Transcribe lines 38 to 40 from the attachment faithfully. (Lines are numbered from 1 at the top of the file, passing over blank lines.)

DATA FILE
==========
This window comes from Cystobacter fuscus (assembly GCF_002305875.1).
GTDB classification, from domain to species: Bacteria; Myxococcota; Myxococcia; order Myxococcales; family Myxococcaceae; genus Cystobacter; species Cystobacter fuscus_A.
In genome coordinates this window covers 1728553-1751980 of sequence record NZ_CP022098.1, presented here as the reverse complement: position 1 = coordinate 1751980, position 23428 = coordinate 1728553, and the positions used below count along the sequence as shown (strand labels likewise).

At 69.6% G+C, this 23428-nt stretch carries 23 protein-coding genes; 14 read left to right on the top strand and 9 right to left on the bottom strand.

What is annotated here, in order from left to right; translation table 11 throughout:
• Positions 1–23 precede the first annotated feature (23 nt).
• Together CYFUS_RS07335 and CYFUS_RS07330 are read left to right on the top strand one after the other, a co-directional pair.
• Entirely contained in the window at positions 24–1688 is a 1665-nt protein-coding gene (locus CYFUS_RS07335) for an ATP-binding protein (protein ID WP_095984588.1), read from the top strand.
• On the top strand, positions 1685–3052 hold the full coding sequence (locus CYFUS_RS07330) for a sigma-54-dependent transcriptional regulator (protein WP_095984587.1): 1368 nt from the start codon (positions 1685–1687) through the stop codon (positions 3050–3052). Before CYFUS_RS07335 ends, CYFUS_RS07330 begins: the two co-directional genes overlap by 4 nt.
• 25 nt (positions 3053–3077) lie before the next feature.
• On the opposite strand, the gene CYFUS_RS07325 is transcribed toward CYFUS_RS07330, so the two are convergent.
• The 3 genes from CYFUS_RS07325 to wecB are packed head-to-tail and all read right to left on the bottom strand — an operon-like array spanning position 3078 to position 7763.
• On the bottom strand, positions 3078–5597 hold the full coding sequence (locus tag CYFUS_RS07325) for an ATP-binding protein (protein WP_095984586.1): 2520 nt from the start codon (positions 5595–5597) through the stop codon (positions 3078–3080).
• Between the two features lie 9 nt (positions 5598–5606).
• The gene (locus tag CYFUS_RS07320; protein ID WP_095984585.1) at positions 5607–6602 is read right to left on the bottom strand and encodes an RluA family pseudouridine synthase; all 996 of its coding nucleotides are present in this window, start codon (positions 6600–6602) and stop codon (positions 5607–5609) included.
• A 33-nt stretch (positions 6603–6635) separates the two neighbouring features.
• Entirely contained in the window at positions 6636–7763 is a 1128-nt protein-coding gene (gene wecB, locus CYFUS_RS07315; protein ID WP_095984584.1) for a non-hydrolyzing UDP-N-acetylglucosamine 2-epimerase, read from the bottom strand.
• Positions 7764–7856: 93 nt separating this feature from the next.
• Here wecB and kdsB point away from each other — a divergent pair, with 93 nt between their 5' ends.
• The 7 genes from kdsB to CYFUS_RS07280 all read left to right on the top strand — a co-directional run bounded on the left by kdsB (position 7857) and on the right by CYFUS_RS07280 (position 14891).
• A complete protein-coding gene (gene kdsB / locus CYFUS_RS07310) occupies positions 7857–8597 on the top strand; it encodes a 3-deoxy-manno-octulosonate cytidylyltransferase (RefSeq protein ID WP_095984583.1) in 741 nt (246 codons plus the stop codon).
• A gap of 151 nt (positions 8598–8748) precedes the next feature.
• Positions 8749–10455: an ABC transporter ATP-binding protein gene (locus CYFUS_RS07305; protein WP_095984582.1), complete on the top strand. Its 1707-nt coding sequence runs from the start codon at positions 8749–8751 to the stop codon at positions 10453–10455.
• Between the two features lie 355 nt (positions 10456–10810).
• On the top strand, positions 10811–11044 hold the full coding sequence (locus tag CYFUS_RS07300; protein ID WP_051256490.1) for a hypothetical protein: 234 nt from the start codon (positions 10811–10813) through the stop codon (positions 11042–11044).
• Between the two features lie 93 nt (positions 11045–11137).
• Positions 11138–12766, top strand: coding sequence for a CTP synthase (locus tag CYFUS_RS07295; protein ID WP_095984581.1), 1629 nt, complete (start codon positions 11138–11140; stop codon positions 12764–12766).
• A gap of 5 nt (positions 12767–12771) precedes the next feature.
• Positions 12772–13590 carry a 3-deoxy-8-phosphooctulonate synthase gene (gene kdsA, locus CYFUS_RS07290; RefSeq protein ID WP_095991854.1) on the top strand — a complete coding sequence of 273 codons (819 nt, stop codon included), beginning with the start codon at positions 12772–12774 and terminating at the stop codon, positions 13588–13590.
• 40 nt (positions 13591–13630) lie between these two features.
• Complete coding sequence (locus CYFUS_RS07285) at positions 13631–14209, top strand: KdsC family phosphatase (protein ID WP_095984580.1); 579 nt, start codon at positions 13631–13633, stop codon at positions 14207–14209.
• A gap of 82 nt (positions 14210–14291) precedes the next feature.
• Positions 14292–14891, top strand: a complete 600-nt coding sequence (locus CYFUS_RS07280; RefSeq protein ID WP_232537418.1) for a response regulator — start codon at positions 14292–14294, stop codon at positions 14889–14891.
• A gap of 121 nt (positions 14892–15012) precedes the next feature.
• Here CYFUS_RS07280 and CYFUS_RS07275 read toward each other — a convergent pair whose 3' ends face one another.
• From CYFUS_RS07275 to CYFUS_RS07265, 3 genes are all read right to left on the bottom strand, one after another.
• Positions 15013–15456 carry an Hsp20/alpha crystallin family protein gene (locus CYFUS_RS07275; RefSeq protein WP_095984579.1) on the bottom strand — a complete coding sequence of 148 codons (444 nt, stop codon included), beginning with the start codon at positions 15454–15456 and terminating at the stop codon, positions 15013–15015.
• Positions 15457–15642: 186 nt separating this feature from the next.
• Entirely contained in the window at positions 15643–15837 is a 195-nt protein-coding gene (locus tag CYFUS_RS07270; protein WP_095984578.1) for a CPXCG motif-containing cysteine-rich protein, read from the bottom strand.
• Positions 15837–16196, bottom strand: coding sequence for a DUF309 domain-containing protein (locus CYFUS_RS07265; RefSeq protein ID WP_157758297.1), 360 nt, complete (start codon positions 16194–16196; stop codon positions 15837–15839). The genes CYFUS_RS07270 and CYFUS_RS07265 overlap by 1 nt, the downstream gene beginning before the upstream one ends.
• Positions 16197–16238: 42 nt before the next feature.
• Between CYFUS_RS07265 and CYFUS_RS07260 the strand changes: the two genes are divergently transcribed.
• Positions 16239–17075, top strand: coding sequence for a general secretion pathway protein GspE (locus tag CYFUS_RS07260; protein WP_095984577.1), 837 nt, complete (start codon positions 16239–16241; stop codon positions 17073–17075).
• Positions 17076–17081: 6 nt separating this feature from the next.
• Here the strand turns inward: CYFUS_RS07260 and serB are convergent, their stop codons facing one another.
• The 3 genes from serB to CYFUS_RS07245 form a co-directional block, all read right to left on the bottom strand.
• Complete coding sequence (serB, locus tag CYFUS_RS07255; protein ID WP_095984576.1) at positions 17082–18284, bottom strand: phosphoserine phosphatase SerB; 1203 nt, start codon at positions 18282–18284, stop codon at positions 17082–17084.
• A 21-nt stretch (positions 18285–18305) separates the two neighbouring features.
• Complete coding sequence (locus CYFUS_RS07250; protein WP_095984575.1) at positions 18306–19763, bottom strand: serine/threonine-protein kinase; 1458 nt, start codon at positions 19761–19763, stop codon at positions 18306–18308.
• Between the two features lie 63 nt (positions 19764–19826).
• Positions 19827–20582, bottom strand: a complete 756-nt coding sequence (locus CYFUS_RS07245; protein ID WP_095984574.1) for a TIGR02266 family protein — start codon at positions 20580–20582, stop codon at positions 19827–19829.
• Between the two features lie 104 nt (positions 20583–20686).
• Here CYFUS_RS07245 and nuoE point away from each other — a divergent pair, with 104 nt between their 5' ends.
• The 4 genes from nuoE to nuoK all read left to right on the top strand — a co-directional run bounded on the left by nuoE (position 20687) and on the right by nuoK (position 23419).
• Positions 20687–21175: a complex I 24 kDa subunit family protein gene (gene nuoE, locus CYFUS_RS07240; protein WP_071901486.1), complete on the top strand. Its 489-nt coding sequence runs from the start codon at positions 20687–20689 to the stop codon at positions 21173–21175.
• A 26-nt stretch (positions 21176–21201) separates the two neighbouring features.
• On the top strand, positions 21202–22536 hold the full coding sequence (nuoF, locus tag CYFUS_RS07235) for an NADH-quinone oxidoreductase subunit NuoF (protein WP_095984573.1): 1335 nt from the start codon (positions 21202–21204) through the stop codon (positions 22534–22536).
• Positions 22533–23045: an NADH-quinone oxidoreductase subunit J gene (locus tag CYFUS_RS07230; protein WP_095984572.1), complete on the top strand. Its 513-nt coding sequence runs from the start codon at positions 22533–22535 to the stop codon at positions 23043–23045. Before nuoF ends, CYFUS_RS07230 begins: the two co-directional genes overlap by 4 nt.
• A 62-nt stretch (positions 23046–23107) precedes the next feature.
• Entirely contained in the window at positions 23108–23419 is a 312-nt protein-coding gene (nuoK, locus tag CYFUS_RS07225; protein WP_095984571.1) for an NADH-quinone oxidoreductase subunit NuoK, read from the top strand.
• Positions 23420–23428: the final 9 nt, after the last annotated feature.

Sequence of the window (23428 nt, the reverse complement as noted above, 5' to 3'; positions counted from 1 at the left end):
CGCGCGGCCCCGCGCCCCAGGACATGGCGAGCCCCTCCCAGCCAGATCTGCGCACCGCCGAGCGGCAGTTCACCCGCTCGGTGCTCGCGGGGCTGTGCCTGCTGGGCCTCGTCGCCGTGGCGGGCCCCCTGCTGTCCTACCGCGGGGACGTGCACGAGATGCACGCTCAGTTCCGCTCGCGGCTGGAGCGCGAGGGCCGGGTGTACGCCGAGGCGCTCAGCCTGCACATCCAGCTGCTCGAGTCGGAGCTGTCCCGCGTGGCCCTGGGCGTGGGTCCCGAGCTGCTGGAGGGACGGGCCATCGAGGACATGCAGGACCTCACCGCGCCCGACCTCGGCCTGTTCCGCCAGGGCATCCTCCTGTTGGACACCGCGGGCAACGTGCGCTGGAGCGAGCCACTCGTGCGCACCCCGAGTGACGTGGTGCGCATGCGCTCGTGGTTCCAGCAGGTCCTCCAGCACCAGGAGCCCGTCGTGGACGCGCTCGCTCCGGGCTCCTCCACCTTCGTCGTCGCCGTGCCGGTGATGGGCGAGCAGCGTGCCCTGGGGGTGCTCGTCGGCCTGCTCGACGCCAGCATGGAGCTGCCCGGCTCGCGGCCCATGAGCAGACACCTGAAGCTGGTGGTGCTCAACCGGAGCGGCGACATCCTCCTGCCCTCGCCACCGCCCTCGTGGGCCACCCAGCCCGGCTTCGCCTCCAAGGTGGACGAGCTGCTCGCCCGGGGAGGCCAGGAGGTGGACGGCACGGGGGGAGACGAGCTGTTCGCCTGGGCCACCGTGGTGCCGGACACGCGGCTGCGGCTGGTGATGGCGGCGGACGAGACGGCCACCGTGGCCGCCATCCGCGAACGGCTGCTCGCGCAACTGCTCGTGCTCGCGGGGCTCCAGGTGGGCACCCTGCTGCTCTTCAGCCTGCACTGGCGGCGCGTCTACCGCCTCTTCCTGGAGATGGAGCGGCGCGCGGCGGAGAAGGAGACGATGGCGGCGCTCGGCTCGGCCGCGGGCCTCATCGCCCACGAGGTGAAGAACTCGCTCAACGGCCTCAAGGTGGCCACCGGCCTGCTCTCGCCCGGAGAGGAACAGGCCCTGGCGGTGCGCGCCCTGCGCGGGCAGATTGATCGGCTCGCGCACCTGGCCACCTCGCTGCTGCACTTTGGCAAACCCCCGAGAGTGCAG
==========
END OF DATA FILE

• Positions 15457–15642: 186 nt separating this feature from the next.
• Entirely contained in the window at positions 15643–15837 is a 195-nt protein-coding gene (locus tag CYFUS_RS07270; protein WP_095984578.1) for a CPXCG motif-containing cysteine-rich protein, read from the bottom strand.
• Positions 15837–16196, bottom strand: coding sequence for a DUF309 domain-containing protein (locus CYFUS_RS07265; RefSeq protein ID WP_157758297.1), 360 nt, complete (start codon positions 16194–16196; stop codon positions 15837–15839). The genes CYFUS_RS07270 and CYFUS_RS07265 overlap by 1 nt, the downstream gene beginning before the upstream one ends.